PerspectiveCell Biology

Using Taste to Clear the Air(ways)

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Science  28 Aug 2009:
Vol. 325, Issue 5944, pp. 1081-1082
DOI: 10.1126/science.1179180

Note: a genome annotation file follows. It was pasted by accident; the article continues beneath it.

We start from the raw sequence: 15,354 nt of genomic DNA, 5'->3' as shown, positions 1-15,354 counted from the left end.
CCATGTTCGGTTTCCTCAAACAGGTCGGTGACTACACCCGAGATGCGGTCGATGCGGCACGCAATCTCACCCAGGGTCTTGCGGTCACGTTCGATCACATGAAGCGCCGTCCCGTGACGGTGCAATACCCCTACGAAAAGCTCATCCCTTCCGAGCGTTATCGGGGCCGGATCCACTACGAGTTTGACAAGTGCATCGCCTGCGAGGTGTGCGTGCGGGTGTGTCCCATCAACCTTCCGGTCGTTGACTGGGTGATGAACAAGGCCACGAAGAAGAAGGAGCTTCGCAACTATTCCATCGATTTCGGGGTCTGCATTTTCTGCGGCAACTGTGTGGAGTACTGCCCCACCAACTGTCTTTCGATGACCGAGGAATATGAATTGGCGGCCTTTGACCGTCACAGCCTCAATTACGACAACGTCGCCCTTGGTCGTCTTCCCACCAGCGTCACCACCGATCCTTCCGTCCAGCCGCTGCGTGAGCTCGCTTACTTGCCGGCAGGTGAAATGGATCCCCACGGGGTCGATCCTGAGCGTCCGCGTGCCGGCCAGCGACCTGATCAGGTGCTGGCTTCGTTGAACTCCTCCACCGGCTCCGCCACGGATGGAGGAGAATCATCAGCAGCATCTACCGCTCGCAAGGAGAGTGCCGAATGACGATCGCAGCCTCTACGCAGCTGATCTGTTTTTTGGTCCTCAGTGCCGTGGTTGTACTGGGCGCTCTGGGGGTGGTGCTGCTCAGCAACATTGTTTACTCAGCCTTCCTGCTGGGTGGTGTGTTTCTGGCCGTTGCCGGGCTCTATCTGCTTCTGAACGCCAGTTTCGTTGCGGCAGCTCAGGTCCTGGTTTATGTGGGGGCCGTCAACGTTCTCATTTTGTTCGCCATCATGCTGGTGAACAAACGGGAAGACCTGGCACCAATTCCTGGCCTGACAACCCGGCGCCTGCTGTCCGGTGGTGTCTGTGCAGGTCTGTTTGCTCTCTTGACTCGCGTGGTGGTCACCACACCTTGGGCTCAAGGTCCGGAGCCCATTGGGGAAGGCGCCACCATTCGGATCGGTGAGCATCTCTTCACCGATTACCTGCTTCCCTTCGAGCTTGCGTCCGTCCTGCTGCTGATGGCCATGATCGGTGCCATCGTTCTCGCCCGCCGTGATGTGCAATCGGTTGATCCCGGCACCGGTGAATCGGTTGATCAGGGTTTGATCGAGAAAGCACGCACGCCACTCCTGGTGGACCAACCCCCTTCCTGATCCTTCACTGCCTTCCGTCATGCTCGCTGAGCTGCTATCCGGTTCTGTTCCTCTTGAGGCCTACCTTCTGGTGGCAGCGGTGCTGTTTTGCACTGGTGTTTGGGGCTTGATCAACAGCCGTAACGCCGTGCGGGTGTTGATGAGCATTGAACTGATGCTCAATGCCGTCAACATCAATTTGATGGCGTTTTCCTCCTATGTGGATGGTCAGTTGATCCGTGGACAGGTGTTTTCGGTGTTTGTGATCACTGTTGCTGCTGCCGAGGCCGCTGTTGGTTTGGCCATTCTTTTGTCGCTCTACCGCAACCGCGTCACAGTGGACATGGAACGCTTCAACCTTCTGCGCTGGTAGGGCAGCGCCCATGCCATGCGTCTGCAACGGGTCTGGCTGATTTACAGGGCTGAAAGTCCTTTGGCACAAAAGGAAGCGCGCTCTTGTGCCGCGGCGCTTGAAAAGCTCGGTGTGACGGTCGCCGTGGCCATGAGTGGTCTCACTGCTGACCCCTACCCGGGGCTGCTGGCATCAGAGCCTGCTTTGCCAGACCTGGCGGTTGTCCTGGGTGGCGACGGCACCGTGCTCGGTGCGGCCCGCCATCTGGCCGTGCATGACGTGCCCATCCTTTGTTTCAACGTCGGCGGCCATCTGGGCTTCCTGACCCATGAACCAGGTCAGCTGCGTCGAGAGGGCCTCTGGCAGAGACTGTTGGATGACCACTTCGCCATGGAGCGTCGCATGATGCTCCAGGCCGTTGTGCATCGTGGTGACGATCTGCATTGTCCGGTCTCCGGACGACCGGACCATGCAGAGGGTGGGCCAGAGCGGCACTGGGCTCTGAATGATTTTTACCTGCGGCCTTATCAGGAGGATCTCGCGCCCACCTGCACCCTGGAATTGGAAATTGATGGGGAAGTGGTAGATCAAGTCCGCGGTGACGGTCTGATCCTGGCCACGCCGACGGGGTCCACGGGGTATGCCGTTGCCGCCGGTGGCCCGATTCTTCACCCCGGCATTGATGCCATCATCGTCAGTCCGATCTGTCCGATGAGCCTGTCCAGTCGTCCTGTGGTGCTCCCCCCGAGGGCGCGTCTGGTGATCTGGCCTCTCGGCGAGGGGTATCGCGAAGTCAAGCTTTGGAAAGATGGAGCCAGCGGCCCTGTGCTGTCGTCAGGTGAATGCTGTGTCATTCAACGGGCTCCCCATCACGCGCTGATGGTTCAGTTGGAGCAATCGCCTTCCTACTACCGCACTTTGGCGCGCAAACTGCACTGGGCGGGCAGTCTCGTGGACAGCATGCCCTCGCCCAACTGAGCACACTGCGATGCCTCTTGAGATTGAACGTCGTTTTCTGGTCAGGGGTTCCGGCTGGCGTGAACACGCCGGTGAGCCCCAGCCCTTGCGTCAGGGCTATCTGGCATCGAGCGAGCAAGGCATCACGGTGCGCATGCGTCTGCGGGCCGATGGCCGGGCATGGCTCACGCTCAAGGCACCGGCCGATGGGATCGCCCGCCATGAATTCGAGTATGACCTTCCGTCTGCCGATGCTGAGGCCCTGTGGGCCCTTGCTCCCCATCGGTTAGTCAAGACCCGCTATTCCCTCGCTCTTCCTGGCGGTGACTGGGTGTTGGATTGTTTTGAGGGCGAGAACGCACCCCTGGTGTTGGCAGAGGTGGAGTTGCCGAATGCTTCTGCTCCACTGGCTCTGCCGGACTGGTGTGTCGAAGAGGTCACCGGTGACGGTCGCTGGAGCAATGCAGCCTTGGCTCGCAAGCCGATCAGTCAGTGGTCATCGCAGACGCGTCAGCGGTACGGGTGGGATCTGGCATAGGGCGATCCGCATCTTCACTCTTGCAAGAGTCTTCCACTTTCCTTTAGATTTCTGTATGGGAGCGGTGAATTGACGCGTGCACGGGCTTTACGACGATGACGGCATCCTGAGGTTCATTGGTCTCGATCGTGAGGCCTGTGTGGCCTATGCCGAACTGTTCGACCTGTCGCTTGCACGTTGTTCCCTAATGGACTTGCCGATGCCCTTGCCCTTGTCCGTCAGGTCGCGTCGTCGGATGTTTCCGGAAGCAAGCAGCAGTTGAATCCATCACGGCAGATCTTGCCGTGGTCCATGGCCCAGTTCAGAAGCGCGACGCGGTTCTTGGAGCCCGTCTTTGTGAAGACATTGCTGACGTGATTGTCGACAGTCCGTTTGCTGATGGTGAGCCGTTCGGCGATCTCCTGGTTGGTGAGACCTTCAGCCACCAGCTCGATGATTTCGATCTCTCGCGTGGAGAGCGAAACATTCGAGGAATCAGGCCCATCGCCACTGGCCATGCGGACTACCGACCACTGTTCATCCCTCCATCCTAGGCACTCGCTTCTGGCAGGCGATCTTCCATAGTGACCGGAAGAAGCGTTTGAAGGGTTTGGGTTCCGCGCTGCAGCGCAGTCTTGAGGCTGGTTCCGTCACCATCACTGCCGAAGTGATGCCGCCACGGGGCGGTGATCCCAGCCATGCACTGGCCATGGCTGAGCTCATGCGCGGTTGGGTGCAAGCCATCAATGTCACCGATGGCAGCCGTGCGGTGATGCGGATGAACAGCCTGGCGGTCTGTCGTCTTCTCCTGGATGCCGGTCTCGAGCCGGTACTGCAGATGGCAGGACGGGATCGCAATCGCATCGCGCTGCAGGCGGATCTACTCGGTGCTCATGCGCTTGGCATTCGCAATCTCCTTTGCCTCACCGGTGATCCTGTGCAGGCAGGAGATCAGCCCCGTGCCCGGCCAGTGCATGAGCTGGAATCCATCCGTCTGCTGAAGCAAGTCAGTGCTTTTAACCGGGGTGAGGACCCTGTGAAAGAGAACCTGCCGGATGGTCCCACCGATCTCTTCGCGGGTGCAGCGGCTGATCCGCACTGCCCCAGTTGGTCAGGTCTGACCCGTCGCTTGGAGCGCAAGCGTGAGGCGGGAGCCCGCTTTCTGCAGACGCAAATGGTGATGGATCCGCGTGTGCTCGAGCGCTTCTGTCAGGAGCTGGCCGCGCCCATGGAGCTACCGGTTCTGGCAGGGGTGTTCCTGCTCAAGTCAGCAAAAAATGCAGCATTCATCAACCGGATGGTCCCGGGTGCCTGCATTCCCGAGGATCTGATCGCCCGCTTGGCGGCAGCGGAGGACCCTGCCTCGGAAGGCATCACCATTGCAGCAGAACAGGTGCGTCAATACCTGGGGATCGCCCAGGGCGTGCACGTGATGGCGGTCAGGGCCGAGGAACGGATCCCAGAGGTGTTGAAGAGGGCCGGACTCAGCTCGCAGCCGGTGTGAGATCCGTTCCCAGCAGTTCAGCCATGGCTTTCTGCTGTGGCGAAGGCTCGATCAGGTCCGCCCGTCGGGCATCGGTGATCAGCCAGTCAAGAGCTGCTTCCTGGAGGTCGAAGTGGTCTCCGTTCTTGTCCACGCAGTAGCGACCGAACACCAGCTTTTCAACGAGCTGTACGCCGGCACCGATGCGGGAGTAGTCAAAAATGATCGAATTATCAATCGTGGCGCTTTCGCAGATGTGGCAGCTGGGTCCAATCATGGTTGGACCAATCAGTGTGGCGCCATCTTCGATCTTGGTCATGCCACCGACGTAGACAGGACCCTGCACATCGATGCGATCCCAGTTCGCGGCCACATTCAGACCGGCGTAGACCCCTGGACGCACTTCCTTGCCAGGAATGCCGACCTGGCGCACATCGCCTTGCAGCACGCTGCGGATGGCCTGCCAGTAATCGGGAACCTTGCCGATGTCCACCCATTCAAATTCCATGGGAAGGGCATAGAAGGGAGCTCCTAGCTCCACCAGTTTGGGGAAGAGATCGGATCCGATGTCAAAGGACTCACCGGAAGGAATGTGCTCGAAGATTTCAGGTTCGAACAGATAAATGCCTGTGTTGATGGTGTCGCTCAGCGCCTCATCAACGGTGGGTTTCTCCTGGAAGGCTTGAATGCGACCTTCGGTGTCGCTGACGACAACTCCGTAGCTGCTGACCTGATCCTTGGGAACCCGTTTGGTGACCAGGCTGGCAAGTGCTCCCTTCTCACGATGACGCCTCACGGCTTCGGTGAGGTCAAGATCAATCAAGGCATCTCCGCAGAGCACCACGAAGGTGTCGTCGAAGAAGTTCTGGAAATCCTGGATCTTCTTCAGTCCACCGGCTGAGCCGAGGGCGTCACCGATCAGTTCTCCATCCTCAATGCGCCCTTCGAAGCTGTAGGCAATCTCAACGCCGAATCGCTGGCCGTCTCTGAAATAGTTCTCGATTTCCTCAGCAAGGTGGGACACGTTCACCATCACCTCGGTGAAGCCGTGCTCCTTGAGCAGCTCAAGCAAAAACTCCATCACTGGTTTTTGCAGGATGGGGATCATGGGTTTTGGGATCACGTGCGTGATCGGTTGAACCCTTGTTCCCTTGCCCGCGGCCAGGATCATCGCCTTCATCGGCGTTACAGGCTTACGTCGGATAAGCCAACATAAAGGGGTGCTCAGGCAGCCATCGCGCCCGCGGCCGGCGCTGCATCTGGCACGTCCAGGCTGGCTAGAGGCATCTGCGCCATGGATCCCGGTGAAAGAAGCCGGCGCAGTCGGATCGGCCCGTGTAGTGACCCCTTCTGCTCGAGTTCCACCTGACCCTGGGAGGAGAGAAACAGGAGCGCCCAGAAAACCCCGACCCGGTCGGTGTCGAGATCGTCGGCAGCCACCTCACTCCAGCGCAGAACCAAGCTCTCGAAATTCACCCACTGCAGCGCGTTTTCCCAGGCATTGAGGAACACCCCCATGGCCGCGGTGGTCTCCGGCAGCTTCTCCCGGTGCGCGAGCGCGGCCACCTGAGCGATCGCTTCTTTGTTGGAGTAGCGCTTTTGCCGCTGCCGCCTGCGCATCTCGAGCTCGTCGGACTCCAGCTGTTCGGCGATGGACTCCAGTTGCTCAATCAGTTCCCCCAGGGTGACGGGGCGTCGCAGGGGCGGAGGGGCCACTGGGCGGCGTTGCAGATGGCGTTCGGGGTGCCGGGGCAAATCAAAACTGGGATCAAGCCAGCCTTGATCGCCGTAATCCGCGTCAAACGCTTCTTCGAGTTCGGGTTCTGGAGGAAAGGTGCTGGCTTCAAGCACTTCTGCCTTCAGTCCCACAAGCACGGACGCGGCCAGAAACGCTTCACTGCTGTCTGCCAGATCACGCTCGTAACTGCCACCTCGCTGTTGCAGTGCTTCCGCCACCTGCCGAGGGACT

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Epithelial cells that line the human airway are constantly bombarded by environmental hazards, including toxins, irritants, viruses, and bacteria. The airway rids itself of these agents by secreting mucus to “capture” harmful substances and increasing the beat frequency of motile cilia on epithelial cells to sweep the mucus out of the system. Protective reflexes such as coughing are also initiated. The mechanisms used to detect and respond to harmful agents are poorly understood. On page 1131 of this issue, Shah et al. (1) report that cultured human airway epithelial cells use elements of the bitter taste cellular signaling pathway to detect and eliminate potential noxious agents from the airways.